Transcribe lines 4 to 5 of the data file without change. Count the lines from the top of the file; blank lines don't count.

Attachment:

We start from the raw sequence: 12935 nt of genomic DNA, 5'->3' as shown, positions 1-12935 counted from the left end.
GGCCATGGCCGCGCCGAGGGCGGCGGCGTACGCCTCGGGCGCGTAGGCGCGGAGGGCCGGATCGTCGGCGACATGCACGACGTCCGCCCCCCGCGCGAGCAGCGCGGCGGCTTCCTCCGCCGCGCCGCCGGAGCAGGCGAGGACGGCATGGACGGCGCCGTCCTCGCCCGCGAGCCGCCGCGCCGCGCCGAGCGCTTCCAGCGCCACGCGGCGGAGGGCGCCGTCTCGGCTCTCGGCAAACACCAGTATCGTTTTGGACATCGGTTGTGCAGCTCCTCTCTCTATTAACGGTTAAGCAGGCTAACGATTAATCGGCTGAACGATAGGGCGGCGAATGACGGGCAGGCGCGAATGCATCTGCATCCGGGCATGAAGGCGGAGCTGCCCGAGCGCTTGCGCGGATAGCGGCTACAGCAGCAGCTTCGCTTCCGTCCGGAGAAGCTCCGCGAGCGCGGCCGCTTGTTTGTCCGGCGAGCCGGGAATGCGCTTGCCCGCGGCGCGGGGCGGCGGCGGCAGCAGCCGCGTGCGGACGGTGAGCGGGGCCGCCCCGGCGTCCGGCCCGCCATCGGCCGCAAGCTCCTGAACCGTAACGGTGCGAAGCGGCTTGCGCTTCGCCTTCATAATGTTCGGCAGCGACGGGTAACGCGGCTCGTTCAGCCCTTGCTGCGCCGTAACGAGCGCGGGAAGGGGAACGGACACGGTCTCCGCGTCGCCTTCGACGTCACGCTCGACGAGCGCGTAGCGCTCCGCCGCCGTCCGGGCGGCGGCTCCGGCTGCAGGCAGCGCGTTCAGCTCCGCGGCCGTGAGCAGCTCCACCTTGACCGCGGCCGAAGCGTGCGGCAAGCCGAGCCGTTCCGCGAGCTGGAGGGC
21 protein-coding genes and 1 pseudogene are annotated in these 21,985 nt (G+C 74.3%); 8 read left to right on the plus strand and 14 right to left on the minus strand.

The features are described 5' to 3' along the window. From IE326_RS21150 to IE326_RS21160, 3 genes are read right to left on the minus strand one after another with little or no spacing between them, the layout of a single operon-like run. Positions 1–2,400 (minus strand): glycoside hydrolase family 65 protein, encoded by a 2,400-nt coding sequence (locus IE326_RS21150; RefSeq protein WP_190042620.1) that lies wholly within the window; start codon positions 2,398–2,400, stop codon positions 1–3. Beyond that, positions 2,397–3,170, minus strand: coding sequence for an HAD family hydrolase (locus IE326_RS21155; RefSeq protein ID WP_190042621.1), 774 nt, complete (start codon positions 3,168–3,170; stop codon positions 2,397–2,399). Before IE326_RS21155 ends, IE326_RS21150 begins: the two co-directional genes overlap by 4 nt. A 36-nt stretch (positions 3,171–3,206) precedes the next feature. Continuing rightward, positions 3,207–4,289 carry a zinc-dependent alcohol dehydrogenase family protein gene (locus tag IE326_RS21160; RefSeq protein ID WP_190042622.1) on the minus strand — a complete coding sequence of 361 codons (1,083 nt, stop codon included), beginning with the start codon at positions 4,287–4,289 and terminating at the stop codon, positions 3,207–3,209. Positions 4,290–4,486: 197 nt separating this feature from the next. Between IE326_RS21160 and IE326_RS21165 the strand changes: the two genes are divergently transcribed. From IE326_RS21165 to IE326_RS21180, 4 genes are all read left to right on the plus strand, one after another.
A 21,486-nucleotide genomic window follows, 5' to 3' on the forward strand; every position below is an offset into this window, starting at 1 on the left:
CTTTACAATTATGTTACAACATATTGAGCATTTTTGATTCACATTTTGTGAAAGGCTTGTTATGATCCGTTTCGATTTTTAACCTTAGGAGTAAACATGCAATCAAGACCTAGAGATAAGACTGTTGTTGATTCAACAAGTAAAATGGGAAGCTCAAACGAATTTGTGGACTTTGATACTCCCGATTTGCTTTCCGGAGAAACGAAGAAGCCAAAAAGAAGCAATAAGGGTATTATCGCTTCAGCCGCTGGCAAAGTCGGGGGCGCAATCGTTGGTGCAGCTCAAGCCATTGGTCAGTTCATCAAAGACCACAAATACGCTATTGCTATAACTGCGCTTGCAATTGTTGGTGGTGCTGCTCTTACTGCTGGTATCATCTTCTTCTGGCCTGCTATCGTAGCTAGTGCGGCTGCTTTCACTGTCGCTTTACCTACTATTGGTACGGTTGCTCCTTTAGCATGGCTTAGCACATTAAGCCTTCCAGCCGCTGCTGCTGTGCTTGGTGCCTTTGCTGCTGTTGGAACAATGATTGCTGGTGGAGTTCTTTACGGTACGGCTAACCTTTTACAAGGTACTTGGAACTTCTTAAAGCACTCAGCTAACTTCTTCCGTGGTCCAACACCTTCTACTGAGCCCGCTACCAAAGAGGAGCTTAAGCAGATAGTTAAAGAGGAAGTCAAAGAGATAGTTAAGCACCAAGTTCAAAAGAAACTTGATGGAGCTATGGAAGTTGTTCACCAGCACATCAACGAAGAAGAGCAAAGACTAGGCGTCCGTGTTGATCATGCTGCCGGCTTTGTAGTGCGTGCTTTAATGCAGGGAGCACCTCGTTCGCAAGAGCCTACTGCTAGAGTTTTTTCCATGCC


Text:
The features are described 5' to 3' along the window. From IE326_RS21150 to IE326_RS21160, 3 genes are read right to left on the minus strand one after another with little or no spacing between them, the layout of a single operon-like run. Positions 1–2,400 (minus strand): glycoside hydrolase family 65 protein, encoded by a 2,400-nt coding sequence (locus IE326_RS21150; RefSeq protein WP_190042620.1) that lies wholly within the window; start codon positions 2,398–2,400, stop codon positions 1–3. Beyond that, positions 2,397–3,170, minus strand: coding sequence for an HAD family hydrolase (locus IE326_RS21155; RefSeq protein ID WP_190042621.1), 774 nt, complete (start codon positions 3,168–3,170; stop codon positions 2,397–2,399). Before IE326_RS21155 ends, IE326_RS21150 begins: the two co-directional genes overlap by 4 nt. A 36-nt stretch (positions 3,171–3,206) precedes the next feature. Continuing rightward, positions 3,207–4,289 carry a zinc-dependent alcohol dehydrogenase family protein gene (locus tag IE326_RS21160; RefSeq protein ID WP_190042622.1) on the minus strand — a complete coding sequence of 361 codons (1,083 nt, stop codon included), beginning with the start codon at positions 4,287–4,289 and terminating at the stop codon, positions 3,207–3,209. Positions 4,290–4,486: 197 nt separating this feature from the next. Between IE326_RS21160 and IE326_RS21165 the strand changes: the two genes are divergently transcribed. From IE326_RS21165 to IE326_RS21180, 4 genes are all read left to right on the plus strand, one after another.
A 21,486-nucleotide genomic window follows, 5' to 3' on the forward strand; every position below is an offset into this window, starting at 1 on the left: